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"This Honor Belongs To All Of Us:" Metro's Nataliya Braginsky Named History Teacher Of The Year

Lucy Gellman | October 7th, 2021

Education & Youth  |  Arts & Culture  |  History  |  Arts & Anti-racism  |  Metropolitan Business Academy  |  Education

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Nataliya Braginsky (in blue mask) works with Metro students Michael Martinez and Leilani Rivera in May 2021. Lucy Gellman File Photo. 

When Nataliya Braginsky walks through Jocelyn Square, she can feel the legacy of Pastor Simeon Jocelyn, who attempted to launch the first Historically Black College (HBCU) in New Haven with Rev. Peter Williams in 1831. If she finds herself on Sylvan Avenue, she knows she's not far from the Black Panthers' 1969 headquarters. Across town on River Street, she can stand in the same place where Frederick Douglass once addressed Connecticut's Black Regiment in 1864.

That knowledge has come from her students, budding historians and archivists who have become her co-teachers at Metropolitan Business Academy. As she steps onto a national stage this fall, she's bringing their work with her—and hoping it can be a template for anti-racist teaching across the country.

Wednesday night, Braginsky formally accepted the award for 2021 History Teacher of the Year from the Gilder Lehrman Institute of American History, which received a record 8,500 nominations for the honor. Braginsky is a history teacher at Metropolitan Business Academy, where she teaches social studies, contemporary law, journalism, and a course in Black and Latinx History. The last has gained statewide and now national attention since its birth in 2019.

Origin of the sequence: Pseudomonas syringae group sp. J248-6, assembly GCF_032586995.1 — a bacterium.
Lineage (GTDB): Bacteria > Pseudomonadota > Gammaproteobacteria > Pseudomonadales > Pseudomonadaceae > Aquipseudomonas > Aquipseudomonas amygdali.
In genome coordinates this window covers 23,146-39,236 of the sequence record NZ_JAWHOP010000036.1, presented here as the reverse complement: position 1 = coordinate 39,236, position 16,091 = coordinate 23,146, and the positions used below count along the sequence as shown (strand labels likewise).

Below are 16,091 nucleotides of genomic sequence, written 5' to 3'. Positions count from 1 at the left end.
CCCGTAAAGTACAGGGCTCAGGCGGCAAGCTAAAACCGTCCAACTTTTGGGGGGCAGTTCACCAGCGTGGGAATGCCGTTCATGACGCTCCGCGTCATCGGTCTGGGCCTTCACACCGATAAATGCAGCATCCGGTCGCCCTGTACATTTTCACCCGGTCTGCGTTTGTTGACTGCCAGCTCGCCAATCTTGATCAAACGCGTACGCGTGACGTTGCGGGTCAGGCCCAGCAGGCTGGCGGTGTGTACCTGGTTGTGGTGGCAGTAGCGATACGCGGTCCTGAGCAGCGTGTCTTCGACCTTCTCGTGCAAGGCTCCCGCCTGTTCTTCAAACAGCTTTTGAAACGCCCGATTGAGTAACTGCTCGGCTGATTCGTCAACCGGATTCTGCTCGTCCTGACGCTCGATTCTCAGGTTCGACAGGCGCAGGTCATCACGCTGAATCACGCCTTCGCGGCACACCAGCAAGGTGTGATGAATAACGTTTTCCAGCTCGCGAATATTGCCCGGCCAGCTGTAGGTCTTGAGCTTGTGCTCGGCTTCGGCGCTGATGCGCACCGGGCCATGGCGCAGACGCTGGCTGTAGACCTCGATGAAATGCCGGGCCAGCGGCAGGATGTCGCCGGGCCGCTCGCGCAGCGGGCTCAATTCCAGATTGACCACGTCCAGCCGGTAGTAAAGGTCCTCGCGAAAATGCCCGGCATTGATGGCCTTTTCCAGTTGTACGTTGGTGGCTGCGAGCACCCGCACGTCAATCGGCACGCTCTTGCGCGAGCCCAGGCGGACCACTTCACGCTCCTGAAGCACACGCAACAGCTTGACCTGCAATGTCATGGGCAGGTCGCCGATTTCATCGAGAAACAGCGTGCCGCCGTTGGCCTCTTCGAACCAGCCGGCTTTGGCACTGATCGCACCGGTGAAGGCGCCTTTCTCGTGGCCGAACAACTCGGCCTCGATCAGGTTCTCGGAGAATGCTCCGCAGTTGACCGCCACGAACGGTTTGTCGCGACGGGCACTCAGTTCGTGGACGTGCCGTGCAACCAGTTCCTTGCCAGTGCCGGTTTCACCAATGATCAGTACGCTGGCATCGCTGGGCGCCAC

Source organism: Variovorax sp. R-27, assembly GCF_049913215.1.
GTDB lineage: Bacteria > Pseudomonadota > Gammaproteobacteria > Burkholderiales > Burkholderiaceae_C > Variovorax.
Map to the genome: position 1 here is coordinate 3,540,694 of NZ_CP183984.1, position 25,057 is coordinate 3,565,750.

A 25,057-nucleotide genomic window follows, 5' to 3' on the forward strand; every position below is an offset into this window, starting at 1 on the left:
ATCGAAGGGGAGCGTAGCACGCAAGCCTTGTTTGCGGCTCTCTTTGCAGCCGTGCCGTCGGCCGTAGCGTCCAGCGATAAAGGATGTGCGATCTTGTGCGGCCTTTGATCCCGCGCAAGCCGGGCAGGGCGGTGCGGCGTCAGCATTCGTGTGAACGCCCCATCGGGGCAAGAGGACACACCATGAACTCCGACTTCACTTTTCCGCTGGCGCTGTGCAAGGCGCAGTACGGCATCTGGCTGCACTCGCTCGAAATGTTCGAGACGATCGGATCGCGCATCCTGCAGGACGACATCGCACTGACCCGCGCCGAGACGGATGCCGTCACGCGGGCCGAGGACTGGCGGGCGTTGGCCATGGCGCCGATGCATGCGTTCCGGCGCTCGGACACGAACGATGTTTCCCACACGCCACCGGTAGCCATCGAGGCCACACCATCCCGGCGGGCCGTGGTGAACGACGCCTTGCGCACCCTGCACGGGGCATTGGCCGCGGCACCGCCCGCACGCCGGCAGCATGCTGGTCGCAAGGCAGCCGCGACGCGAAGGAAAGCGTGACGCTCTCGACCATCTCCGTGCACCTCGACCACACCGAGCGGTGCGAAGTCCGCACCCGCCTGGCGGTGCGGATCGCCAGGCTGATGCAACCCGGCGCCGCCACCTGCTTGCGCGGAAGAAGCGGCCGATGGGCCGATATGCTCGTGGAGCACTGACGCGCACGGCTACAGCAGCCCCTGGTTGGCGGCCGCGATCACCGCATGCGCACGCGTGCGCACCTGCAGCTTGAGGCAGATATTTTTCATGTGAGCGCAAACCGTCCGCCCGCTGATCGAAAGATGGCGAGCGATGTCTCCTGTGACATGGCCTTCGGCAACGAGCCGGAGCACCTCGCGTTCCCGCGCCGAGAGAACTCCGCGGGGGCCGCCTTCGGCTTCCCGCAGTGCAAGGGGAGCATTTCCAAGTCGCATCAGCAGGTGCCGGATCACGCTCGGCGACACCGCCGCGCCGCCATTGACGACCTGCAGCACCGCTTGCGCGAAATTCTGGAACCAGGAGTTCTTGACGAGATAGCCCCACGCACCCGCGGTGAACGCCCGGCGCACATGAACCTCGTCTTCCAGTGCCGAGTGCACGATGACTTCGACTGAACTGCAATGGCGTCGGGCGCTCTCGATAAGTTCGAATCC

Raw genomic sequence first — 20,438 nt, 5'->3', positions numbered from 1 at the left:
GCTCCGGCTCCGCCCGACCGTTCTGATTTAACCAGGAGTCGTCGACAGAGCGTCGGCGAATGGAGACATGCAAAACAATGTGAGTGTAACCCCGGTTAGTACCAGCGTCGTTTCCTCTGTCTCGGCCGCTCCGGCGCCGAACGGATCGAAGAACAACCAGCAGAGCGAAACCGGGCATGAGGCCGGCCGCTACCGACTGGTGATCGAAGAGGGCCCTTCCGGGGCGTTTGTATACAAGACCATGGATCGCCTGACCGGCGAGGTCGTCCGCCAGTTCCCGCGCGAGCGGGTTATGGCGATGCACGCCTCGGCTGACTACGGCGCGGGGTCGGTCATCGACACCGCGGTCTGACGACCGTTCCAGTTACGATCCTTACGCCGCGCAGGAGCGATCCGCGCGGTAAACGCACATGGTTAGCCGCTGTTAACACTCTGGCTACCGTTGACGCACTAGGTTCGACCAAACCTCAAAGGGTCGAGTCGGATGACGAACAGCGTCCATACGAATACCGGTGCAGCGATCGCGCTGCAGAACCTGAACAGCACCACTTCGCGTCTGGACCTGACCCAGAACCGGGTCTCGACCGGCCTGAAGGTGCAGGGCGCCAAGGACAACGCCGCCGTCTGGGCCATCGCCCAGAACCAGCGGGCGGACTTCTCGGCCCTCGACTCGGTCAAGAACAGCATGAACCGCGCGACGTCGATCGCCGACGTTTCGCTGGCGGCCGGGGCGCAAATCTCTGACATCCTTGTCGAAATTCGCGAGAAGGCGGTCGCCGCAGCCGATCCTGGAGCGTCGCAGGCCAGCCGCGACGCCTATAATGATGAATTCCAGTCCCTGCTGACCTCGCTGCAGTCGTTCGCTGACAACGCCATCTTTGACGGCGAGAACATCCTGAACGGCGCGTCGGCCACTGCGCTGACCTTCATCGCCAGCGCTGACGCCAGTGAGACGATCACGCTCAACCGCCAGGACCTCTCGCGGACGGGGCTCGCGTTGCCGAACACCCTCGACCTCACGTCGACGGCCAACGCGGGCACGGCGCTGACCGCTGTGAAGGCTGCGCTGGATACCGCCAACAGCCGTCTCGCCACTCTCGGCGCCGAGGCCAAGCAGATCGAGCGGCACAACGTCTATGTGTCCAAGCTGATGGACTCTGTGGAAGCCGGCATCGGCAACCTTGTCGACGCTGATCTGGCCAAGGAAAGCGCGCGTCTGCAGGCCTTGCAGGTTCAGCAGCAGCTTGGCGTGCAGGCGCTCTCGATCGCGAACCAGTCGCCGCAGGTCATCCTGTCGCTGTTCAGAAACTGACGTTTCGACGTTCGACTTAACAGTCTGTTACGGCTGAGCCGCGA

A love-fest to history teachers across the country, Wednesday's virtual event also included praise for the 2021 finalists and recognition of Braginsky’s work from historian, filmmaker, literary critic and Harvard Professor Henry Louis Gates Jr. Last weekend, Braginsky received recognition for the award at People Get Ready Books, during the launch of Daniel Martinez HoSang's book A Wider Type of Freedom: How Struggles for Racial Justice Liberate Everyone.

"Without knowing and understanding our history and its profound impact, we are lost," said Braginsky in a short film before the presentation of the award."History is so powerful. We must teach the truth. The full story."

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Braginsky at Metro in May 2021. Lucy Gellman File Photo. 

Her work in New Haven has been highly collaborative, leaning into a student-led approach that makes her classroom more horizontal than hierarchical. In 2012, Braginsky began teaching workshops in culturally relevant pedagogy, an educational footprint she has grown as a member of the State Education Resource Center (SERC) and the Anti-Racist Teaching and Learning Collective (ARTLC).

Along the way, she has always been quick to point out the activists, student educators, and fellow anti-racist teachers blazing the trail, including members of CityWide Youth Coalition, Students for Educational Justice, and Hearing Youth Voices

Three years ago this fall, she began teaching a course in Black and Latinx History that starts with pre-colonial history—rather than the enslavement and displacement of Black, Brown and Indigenous people—and time travels up through the present. In particular, her approach includes grafting that history onto New Haven with her students, who are contributors to a growing map of Black, Indigenous and Latinx landmarks in the city.